Khaled Al Kawass was only 18 when he brought Café Supreme to Egypt, a Canadian brand that spiralled into an omnipresent chain as he introduced the sub-franchising model. In an interview with Startup Scene, he talks expansion, shifting models, and surviving in a country in crisis.
In the entrepreneurial micro-cosmos - that parallel universe where unicorns actually exist beyond the myth, where parlance is reduced to acronyms, where terms like ‘cliff’ or ‘boot-strapping’ will mean something completely different, and where funds come in ‘seeds’, they say there are two types of entrepreneurs; those who venture into business because they see an opportunity, and those who do it out of necessity. For Khaled Al Kawass, the 28-year-old businessman who extended a family business into a massive chain with 40 licenses sold, 24 branches, and 16 others to be opened in the next 2 years, his entrepreneur persona is a mixture of both.
“I would say I’m more of an entrepreneur out of necessity,” says the businessman as he traces back the inception of his family business, born off the ashes of a former franchise who suffered the blow of bankruptcy. “Back in the 90s, my family used to own the American franchise A&W, but somehow things went really bad when I was 15, and we went bankrupt. So by the time I was 18, I had no choice but to integrate with my family’s business and try to bring it afloat,” says the businessman, who now boasts 10 years in the market.
Now the head of Café Supreme, a Canadian-born café-restaurant concept that has extended to 24 branches across Egypt, the young entrepreneur says getting back up on his feet was as much a matter of strategy as it was of luck. “Luck is very important, it’s 80 percent of the equation, but luck doesn’t come to people who are sitting at home watching TV. You need to go out, go to meetings, and take chances. That way, luck will eventually come,” he smiles, as we delve into his journey turning a cafe business into something far beyond its initial scope.
“The achievement I’m most proud of is establishing the franchising business,” he says. Having surfed the waves of a country in constant transformation, Al Kawass found an opportunity in the F&B sector, as investors saw in the sector a safe haven in times of economic uncertainty. “At that time, everybody was very afraid to put their money in the bank or to keep it in Egyptian pounds because of the political instability, and a café investment looked like the safest. So we took advantage of that and started selling the sub-franchise,” he recalls, a decision that signalled a milestone in his entrepreneurial path, reshaping his entire business model - now focused not on selling coffee, but the know-how behind it. “Today, businessmen looking into setting up a café come to us to acquire not only the franchise but, most importantly, the know-how,” he stresses.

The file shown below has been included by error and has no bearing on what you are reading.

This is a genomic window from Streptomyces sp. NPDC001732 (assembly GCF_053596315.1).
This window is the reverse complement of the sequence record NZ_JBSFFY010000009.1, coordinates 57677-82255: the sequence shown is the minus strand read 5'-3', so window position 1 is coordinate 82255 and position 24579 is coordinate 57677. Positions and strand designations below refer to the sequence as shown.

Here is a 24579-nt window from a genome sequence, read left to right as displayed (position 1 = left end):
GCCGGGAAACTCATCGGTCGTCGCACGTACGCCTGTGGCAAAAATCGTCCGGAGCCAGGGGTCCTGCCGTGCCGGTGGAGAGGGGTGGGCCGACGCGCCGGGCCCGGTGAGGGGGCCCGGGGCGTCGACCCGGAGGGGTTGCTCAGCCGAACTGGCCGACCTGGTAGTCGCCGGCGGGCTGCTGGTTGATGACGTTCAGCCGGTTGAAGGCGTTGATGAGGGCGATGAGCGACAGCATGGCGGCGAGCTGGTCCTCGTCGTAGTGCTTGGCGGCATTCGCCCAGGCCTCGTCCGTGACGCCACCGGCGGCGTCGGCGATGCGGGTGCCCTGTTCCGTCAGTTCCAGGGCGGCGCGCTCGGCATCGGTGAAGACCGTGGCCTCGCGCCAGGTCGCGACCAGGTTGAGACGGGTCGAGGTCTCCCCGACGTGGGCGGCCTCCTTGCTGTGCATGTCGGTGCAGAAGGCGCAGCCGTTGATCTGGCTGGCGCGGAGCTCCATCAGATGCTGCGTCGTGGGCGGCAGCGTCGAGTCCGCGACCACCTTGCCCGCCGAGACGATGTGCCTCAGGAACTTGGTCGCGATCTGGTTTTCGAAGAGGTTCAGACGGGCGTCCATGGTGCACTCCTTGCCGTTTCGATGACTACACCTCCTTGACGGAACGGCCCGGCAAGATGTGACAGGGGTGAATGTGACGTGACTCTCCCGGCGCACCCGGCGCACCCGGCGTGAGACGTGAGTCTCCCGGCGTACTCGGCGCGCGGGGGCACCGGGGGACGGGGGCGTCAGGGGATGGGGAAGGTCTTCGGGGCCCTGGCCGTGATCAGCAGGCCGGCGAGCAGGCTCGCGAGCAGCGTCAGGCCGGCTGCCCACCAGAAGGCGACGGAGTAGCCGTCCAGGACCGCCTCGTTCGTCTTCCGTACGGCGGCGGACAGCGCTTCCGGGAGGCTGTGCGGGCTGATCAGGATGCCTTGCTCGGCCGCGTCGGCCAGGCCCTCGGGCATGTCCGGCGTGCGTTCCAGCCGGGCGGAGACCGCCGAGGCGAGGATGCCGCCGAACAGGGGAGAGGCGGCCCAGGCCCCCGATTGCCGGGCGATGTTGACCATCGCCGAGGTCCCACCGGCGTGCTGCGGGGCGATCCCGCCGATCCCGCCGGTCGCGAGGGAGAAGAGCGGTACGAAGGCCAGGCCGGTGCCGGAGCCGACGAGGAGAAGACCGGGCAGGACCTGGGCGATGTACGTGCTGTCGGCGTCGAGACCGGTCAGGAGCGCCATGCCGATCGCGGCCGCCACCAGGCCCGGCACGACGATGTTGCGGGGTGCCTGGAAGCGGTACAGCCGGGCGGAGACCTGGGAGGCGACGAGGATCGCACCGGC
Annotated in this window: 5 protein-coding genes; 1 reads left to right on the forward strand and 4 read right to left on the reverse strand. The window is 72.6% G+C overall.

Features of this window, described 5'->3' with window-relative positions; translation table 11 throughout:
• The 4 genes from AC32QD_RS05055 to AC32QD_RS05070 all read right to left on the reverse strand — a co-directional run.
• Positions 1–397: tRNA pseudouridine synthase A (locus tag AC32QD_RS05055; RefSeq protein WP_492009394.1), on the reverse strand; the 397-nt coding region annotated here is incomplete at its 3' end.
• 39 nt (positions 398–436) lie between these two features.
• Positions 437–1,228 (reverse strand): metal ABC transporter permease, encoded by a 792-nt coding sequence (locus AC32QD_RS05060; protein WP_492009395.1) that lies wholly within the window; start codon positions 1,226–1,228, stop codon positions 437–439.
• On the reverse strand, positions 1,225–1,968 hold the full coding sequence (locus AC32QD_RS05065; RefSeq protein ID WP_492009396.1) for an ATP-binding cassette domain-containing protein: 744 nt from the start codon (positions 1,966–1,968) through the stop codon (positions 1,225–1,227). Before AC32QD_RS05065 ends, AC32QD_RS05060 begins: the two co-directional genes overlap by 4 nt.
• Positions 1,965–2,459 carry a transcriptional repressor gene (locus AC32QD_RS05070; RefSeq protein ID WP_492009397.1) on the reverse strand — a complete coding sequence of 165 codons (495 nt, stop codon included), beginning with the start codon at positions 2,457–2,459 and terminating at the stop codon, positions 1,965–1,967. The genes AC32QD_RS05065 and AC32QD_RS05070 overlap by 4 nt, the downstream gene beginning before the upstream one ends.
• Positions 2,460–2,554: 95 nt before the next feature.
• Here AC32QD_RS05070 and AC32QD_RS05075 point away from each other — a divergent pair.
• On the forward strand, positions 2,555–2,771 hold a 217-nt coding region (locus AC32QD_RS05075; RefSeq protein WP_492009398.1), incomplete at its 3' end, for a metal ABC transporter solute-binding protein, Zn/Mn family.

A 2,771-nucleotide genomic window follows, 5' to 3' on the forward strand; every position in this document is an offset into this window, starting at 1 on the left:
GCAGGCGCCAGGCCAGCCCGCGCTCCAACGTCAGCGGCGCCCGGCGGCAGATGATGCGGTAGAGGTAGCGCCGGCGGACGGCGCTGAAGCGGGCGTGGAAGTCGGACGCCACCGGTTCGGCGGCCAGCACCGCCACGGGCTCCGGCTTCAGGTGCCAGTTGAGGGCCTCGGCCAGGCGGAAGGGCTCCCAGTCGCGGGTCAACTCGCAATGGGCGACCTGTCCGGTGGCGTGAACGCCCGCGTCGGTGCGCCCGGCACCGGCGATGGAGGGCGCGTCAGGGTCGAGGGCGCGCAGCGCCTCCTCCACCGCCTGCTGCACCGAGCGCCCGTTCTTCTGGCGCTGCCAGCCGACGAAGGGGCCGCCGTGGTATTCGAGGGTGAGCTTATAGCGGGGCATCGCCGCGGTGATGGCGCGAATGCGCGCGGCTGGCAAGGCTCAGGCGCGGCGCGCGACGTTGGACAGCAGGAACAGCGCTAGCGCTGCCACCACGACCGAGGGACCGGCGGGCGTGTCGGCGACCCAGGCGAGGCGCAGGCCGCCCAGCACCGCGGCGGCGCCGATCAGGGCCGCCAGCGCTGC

Back in 2012, when his company consisted of 350 employees, Al Kawass told CairoScene that he read every single feedback comment he received from his 2,000 customers at the time. Now, as his company ballooned into a staff of 1,200, Al Kawass’ sub-franchise chain rivals other international brands, leveraged precisely by that competitive advantage: his rigorous knowledge of the Egyptian consumer, and his ability to adapt and cater to the Egyptian market. "Coffee is for a very specific, niche customer. What people really drink here is Turkish coffee, tea, and shisha. Having a café and not selling shisha in Egypt is like having a bar in Europe and not serving beer,” he says.
But as he grew what originally was a small family business and redesigned its model, shifting directions and stepping into an arguably uncharted territory, he took home the intricate lessons that only 24/7 working shifts teach. “What I have learned about the Egyptian consumer is that they have a specific budget in mind when they go out, and they stick to it, “ he states. “You can raise the prices as much as you want, but they are not going to pay more; they are just going to buy less products to fit their budget, so you need to be aware of that when you are pricing your menu.”
It was that thorough understanding of the uniqueness of the Egyptian consumer's behaviour that led Al Kawass into reformulating the café concept, persuading the Canadian brand owners to re-shape the entire business. “I think what makes Café Supreme different is the extensive variety in our menu and our expansion plan; we were the first brand to introduce a menu in a café that ranges from sushi, to shisha, to really good coffee and even burgers,” he says, explaining the diversification that gave birth to Sushi Bay, a second brand within the café empire.
Having expanded into 24 branches - and 16 more to come - the entrepreneur dismisses the idea of a saturated Egyptian F&B market. “Most people at my age now are investing in Food and Beverage. It’s pretty huge, but not as huge as New York. People say we have a lot of cafes in Egypt; well, they need to visit New York, where there is a café in every other shop,” he says.
Balancing service with an ambitious expansion plan, the entrepreneur walked through the ups and downs of a country that has been undergoing constant change since 2011. “I went through a lot; I started at a very bad time in terms of political and economic stability, I have been through the 2011 protests and it was a disaster - we lost two of our three branches, which were totally destroyed in the protests. At that point I thought we are done, we may not get out of this anymore,” he recalls. But the hurdles and struggles of a country in transition, however, taught him one lesson he considers key to staying alive. “The most important thing is not to panic; not to take permanent, emotional decisions based on temporary circumstances. You end up regretting it,” he says. “Sometimes the best decision is to do absolutely nothing.”